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Sep 18, 2017
This week’s theme
Words that result in another word when a single letter is prefixed

This week’s words
ovine
uberty
lection
rill
otic

New Yorker cartoon: 'He tells it like it is.'
“He tells it like it is.”
Cartoon: Paul Noth/New Yorker

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A.Word.A.Day
with Anu Garg

Recently, I was in a group when the discussion turned to one’s favorite dish. A woman talked about her favorite preparation: smashed potatoes. I had never heard of it. Surely she meant “mashed potatoes”, I thought, though the mental image of a chef smashing potatoes with a hammer was funny.

Later, I googled the term and learned that there is a real dish named smashed potatoes. Tells you how much I know. Smashed potatoes and mashed potatoes are two different beasts. They have about as much in common as pomme and pomme de terre.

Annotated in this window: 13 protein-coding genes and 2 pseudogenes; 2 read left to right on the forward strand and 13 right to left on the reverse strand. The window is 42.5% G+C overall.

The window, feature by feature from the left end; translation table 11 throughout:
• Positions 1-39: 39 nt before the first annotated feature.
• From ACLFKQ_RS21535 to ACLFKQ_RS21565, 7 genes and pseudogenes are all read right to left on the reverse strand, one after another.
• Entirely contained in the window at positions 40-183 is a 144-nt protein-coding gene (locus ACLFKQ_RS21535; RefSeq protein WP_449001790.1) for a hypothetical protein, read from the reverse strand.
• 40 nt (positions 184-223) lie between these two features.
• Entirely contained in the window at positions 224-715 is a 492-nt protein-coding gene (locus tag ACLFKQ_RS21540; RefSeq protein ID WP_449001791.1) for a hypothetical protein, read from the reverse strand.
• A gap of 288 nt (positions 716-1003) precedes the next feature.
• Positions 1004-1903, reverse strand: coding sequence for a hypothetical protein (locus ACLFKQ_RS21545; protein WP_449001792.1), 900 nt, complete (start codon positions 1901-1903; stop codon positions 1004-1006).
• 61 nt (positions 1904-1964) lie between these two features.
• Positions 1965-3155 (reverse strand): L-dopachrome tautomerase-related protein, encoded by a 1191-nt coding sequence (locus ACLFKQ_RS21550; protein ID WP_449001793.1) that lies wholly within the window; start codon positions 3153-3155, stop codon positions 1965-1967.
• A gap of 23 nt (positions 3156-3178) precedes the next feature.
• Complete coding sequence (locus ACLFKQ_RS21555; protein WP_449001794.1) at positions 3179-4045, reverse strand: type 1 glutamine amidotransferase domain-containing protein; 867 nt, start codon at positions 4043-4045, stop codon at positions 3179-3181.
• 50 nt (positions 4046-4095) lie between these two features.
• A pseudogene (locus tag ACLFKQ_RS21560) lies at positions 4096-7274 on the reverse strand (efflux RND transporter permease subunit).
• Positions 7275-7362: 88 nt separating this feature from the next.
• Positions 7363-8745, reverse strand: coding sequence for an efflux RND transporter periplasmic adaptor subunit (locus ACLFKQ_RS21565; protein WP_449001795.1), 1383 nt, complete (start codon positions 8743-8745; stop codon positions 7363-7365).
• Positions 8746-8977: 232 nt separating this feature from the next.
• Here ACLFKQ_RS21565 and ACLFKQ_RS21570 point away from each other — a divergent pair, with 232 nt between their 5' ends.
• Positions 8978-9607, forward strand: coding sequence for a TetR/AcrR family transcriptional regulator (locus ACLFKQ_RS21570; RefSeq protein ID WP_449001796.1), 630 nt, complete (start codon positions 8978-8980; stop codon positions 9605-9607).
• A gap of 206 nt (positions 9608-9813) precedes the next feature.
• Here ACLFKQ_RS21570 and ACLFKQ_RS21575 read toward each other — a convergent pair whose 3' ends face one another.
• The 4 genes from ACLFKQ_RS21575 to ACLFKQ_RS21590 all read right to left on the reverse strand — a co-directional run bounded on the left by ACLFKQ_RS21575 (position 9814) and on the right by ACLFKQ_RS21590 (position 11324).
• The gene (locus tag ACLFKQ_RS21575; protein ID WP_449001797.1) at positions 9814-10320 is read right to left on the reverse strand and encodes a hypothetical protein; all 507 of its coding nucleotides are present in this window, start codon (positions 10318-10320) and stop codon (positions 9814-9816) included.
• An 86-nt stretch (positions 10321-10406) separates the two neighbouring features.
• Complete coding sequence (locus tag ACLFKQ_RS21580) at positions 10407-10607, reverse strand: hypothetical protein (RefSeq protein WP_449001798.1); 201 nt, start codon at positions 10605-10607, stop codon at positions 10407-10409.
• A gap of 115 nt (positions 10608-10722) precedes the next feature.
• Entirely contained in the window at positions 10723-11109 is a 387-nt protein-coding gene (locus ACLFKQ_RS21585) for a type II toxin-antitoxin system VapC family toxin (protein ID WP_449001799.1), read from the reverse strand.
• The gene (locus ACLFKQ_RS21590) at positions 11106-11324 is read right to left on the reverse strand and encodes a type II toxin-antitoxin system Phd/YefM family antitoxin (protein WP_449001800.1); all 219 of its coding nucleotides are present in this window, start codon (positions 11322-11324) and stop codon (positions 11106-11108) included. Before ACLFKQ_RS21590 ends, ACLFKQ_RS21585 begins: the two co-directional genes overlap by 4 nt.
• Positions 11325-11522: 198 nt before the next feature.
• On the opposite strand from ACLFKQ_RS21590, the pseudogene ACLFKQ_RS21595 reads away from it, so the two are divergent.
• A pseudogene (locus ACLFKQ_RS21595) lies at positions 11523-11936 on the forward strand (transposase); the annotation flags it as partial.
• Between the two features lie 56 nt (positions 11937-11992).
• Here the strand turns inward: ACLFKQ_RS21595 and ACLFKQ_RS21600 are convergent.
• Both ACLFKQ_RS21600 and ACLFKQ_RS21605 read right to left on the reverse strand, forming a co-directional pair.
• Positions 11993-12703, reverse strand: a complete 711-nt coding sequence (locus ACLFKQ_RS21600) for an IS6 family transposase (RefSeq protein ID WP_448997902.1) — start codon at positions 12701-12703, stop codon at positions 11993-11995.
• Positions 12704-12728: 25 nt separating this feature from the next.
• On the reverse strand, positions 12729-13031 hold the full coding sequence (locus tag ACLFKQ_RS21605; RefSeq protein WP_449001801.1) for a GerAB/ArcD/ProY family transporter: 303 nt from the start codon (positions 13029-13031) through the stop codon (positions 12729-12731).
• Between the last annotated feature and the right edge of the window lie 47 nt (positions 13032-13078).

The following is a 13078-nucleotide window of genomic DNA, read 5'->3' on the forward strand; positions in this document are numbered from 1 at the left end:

What a difference a letter makes. The same is true for the words this week. You can add an initial letter to them to turn them into a completely different word.

ovine

PRONUNCIATION:
(O-vyn)

MEANING:
adjective: Of, relating to, or resembling, sheep.

ETYMOLOGY:
From Latin ovis (sheep). Ultimately from the Indo-European root owi- (sheep), which also gave us ewe. Earliest documented use: 1676.

USAGE:
“George Bernard Shaw said that the English ‘worship their great artists indiscriminately and abjectly’ and described this phenomenon -- the uncritical ovine devotion to Shakespeare -- as ‘Bardolatry’.”
James Gingell; Rejecting the Cult of Bardolatry Does Not Make You a Philistine; The Guardian (London, UK); May 20, 2016.

See more usage examples of ovine in Vocabulary.com’s dictionary.

A THOUGHT FOR TODAY:
Patriotism is the last refuge of a scoundrel. -Samuel Johnson, lexicographer (18 Sep 1709-1784)

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